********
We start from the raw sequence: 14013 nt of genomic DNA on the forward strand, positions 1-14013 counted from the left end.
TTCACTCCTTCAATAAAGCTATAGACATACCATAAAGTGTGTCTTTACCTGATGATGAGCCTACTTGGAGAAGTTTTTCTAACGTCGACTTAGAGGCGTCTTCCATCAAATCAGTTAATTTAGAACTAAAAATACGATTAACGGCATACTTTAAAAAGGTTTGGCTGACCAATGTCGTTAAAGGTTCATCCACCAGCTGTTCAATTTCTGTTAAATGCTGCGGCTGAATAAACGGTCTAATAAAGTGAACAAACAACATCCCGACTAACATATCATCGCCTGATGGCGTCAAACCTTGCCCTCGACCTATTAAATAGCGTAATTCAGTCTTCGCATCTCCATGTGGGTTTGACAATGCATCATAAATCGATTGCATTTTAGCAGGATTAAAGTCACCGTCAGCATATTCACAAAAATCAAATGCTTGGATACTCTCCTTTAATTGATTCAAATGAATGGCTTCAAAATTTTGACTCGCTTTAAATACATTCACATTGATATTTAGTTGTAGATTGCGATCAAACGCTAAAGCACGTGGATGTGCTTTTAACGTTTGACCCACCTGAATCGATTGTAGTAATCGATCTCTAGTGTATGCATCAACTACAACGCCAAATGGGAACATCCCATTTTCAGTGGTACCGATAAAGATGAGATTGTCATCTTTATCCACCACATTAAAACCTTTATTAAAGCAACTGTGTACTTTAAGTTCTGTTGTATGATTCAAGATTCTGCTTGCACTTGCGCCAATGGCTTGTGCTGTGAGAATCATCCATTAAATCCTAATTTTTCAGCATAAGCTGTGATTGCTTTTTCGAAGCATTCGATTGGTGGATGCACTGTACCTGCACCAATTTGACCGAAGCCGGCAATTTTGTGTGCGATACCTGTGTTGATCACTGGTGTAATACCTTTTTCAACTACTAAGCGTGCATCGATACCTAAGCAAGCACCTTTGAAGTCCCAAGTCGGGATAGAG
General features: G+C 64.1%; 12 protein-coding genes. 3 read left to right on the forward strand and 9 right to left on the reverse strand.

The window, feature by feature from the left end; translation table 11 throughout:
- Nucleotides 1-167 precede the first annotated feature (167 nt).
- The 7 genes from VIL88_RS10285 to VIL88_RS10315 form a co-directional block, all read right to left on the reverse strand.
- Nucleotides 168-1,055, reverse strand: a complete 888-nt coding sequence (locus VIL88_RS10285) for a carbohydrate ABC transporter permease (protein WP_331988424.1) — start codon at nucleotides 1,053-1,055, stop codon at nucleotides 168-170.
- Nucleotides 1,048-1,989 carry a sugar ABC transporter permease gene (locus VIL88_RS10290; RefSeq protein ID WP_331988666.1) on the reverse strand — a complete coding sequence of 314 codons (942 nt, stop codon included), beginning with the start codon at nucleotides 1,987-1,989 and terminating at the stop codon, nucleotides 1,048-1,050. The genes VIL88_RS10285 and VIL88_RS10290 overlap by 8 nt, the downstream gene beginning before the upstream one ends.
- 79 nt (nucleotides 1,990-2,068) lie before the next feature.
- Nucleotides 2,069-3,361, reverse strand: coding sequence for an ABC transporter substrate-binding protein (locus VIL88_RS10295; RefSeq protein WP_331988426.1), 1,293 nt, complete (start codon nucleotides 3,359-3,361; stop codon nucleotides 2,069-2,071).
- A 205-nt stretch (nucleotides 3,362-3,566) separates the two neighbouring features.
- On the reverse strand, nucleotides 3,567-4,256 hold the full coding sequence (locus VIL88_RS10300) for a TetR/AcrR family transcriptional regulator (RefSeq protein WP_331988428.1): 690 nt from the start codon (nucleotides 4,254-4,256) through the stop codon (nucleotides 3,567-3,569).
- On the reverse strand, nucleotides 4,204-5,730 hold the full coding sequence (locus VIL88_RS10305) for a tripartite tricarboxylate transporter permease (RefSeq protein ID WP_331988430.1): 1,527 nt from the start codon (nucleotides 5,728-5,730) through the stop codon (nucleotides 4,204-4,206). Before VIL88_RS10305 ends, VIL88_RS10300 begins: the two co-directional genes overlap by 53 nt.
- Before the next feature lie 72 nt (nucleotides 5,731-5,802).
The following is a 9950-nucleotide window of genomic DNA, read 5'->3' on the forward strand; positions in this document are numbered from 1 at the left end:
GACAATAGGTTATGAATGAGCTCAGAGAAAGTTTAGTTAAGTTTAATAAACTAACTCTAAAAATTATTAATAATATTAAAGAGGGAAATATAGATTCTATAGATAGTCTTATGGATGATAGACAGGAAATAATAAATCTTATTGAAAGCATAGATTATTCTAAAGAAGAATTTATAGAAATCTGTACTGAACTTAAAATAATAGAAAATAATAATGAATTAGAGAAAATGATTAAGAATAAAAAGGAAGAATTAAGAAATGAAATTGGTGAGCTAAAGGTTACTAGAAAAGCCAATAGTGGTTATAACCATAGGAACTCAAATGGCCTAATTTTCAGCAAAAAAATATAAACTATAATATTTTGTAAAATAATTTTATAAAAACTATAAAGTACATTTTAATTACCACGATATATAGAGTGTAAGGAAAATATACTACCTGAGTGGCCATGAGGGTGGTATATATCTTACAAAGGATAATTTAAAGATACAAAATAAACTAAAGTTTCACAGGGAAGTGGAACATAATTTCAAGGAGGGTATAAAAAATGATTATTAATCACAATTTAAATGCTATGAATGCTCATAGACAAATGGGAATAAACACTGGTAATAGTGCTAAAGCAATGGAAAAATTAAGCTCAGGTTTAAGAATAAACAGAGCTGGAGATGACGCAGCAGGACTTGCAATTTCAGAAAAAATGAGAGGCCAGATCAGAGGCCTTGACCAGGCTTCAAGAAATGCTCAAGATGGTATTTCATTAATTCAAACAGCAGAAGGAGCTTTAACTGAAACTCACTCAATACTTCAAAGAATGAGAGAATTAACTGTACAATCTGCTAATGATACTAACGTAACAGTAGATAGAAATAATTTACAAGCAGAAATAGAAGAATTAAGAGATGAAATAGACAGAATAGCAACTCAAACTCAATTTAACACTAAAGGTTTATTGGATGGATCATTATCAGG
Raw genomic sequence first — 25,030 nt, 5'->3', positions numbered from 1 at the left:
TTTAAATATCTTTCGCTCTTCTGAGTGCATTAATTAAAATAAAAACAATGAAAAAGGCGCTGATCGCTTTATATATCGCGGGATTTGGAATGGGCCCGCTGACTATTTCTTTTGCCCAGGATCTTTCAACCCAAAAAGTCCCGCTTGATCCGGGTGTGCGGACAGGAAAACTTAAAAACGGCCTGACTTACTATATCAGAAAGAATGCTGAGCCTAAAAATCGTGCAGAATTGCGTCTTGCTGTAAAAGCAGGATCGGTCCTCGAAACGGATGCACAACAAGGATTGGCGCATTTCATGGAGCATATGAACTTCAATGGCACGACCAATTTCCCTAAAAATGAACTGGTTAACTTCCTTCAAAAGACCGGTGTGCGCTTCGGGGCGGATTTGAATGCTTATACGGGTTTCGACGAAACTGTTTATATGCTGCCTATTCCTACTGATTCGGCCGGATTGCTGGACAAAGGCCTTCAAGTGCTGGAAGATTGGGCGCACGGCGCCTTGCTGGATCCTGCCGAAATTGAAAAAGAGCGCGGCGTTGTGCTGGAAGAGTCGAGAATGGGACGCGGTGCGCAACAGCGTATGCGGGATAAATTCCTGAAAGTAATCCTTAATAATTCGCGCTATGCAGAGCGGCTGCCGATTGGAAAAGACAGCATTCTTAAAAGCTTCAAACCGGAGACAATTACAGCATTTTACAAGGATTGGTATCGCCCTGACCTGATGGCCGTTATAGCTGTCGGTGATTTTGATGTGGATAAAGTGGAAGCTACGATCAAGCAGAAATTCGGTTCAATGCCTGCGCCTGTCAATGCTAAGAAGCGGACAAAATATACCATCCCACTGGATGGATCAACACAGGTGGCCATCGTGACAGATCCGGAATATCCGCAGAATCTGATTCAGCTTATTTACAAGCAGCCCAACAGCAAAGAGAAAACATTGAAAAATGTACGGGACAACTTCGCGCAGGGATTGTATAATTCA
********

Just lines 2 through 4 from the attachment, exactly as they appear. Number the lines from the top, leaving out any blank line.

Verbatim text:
TTCACTCCTTCAATAAAGCTATAGACATACCATAAAGTGTGTCTTTACCTGATGATGAGCCTACTTGGAGAAGTTTTTCTAACGTCGACTTAGAGGCGTCTTCCATCAAATCAGTTAATTTAGAACTAAAAATACGATTAACGGCATACTTTAAAAAGGTTTGGCTGACCAATGTCGTTAAAGGTTCATCCACCAGCTGTTCAATTTCTGTTAAATGCTGCGGCTGAATAAACGGTCTAATAAAGTGAACAAACAACATCCCGACTAACATATCATCGCCTGATGGCGTCAAACCTTGCCCTCGACCTATTAAATAGCGTAATTCAGTCTTCGCATCTCCATGTGGGTTTGACAATGCATCATAAATCGATTGCATTTTAGCAGGATTAAAGTCACCGTCAGCATATTCACAAAAATCAAATGCTTGGATACTCTCCTTTAATTGATTCAAATGAATGGCTTCAAAATTTTGACTCGCTTTAAATACATTCACATTGATATTTAGTTGTAGATTGCGATCAAACGCTAAAGCACGTGGATGTGCTTTTAACGTTTGACCCACCTGAATCGATTGTAGTAATCGATCTCTAGTGTATGCATCAACTACAACGCCAAATGGGAACATCCCATTTTCAGTGGTACCGATAAAGATGAGATTGTCATCTTTATCCACCACATTAAAACCTTTATTAAAGCAACTGTGTACTTTAAGTTCTGTTGTATGATTCAAGATTCTGCTTGCACTTGCGCCAATGGCTTGTGCTGTGAGAATCATCCATTAAATCCTAATTTTTCAGCATAAGCTGTGATTGCTTTTTCGAAGCATTCGATTGGTGGATGCACTGTACCTGCACCAATTTGACCGAAGCCGGCAATTTTGTGTGCGATACCTGTGTTGATCACTGGTGTAATACCTTTTTCAACTACTAAGCGTGCATCGATACCTAAGCAAGCACCTTTGAAGTCCCAAGTCGGGATAGAG
General features: G+C 64.1%; 12 protein-coding genes. 3 read left to right on the forward strand and 9 right to left on the reverse strand.

The window, feature by feature from the left end; translation table 11 throughout: